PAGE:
Charleston, South Carolina Employment Law Firm
Law Firm OverviewFalls Legal LLC in South Carolina focuses on employment law. The firm helps clients who feel they are in a hostile work environment. The firm explains the difference between a boss who is nasty but who has not broken any laws and a boss who is harassing employees.
Attorney Scott Falls understands the differences and listens to clients ask questions about employment law. He evaluates their problems to determine whether there is a reason to pursue legal action. If he pursues legal action, he guides them through the process and keeps them up to date on progress.
Mr. Falls understands that a hostile work environment causes stress and physical problems for clients. He is compassionate toward their issues and helps them get through the process. Falls Legal LLC is successful in helping clients resolve their work problems and get the compensation they deserve so they might have a better job in the future.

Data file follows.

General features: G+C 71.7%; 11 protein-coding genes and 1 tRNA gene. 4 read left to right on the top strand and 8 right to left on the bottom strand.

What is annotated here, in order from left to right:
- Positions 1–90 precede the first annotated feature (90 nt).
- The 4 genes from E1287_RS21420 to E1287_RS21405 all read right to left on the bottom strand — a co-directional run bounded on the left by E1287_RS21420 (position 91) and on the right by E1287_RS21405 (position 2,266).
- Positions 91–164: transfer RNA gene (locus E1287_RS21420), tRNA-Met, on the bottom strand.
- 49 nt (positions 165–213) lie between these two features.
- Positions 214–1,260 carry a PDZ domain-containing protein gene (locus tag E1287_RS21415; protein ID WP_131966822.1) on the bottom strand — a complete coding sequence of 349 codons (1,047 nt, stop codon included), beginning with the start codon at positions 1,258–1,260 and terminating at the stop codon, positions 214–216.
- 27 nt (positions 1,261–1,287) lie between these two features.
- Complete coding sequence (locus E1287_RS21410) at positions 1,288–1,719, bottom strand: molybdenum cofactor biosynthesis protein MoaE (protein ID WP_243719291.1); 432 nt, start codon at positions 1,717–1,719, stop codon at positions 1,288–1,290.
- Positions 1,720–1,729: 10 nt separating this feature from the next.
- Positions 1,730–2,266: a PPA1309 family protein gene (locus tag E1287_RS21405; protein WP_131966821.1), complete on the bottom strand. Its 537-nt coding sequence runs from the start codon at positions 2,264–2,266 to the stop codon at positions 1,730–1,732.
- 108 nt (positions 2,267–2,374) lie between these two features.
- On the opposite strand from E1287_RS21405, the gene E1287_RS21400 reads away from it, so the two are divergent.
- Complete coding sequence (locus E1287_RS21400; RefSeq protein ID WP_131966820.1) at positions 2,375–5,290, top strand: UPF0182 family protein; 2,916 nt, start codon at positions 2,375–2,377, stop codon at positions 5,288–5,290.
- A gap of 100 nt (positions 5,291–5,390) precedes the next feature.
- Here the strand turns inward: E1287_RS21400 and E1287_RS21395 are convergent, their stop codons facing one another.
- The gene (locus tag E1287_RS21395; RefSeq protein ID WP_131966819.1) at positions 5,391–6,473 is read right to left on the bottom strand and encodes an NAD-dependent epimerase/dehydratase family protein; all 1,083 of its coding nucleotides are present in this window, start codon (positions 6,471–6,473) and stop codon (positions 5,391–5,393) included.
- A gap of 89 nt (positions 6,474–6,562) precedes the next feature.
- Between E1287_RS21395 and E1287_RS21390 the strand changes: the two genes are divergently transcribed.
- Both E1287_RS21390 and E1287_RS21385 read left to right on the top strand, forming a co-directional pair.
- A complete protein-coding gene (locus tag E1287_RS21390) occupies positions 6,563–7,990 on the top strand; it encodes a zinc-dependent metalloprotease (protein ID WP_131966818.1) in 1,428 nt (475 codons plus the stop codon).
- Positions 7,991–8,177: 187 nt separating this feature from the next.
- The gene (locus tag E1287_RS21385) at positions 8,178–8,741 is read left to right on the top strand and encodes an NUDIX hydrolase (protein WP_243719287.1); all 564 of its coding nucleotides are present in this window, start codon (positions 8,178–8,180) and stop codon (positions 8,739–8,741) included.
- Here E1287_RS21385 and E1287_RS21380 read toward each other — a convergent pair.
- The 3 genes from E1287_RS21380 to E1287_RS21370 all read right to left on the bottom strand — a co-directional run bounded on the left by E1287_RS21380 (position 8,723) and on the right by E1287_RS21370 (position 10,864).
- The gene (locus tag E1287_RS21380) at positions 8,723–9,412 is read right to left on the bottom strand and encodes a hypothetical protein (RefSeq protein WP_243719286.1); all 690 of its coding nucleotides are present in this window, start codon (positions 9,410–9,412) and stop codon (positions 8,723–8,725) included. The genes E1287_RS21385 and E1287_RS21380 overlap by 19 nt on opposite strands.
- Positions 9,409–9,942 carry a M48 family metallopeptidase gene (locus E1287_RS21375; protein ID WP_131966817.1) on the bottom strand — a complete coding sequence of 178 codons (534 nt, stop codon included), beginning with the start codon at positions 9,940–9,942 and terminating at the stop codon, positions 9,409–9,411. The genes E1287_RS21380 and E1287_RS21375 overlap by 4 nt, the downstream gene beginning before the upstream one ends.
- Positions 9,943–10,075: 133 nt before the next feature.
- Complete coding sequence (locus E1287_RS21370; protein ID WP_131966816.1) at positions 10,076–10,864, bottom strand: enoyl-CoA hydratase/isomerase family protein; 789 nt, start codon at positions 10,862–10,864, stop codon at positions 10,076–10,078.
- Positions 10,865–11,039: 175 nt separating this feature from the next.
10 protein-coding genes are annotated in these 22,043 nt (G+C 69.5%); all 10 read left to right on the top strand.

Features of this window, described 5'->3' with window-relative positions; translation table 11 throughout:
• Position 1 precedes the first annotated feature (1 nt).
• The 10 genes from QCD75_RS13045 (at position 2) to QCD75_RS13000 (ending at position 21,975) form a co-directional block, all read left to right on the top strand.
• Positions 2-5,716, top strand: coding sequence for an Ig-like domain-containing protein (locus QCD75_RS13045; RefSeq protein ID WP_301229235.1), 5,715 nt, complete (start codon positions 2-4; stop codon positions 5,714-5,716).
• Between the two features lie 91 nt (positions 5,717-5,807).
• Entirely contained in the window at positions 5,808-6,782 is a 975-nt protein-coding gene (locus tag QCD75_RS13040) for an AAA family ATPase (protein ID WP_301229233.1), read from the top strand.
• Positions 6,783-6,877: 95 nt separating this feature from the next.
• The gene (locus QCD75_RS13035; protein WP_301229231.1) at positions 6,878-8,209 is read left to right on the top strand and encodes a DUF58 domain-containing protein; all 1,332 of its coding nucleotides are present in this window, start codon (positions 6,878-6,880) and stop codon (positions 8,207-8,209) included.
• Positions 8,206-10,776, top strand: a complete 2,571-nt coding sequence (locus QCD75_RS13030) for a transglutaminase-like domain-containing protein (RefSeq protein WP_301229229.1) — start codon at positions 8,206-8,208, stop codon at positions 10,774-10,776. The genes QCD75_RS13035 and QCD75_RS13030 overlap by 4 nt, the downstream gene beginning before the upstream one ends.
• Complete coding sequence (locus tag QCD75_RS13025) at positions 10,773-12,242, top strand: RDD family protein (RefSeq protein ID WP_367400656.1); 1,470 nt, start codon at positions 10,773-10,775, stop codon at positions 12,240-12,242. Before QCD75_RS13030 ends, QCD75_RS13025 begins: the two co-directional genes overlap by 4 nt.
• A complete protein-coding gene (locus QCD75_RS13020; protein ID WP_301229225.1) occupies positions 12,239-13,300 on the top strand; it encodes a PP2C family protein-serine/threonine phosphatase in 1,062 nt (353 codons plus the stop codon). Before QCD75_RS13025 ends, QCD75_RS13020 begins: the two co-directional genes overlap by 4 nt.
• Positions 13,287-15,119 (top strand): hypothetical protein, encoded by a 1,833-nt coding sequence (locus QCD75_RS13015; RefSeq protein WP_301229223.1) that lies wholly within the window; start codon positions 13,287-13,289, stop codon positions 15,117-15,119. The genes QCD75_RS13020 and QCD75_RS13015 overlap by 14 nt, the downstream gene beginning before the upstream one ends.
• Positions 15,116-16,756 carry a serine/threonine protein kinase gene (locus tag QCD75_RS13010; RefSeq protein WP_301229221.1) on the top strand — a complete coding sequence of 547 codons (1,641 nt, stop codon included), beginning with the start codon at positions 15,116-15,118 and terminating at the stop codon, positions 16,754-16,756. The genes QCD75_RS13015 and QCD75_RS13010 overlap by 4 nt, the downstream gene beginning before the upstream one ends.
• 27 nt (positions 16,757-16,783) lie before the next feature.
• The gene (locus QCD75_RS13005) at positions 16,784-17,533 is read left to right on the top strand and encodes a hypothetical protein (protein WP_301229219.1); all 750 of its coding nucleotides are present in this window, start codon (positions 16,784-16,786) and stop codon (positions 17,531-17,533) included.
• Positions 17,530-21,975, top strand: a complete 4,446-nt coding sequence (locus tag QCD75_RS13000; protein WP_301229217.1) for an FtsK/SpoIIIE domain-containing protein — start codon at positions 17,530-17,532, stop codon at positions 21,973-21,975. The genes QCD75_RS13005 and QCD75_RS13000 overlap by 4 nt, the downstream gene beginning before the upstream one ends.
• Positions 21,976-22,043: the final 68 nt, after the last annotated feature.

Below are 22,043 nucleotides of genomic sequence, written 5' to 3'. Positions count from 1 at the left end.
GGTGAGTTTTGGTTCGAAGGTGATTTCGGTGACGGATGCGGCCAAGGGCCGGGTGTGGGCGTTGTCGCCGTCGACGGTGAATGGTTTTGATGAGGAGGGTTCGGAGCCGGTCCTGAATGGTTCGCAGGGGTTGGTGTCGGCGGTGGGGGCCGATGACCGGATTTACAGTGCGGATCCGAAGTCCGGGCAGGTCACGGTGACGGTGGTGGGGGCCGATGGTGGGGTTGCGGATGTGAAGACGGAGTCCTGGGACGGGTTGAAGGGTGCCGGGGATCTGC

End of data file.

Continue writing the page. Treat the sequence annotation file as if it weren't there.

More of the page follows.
Year this Office was Established: 2009
Areas of Law
Additional Areas of Law: Unpaid Overtime Claims; Overtime Pay Issues; Wage and Hour Claims; Pregnancy Discrimination; Family & Medical Leave Act; FMLA; Disability Discrimination at Work; Sexual Harassment; Age Discrimination; Severance Agreements; Unpaid Overtime Wages; Unpaid Overtime Pay.
Mr. Scott Falls
Civil Litigation, Class Actions, Discrimination, Employee Benefits, Employees Rights
- South Carolina Bar Association
- Charleston County Bar Association
- National Employment Lawyer's Association
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Articles Published by Falls Legal, LLC
The Family and Medical Leave Act of 1993 (“FMLA”) provides up to 12 weeks of unpaid leave to an eligible employee for his or her own serious health condition or the serious health condition or military service of a family member.[i]Read Article
Fourth Circuit Broadens Definition of Disability Under the ADAAA to Include Temporary Impairments - Article on a recent decision by the Fourth Circuit Court of Appeals on a disability discrimination case and the interpretation of what types of temporary impairments constitute a "disability" under the Americans with Disabilities Act ("ADA").Read Article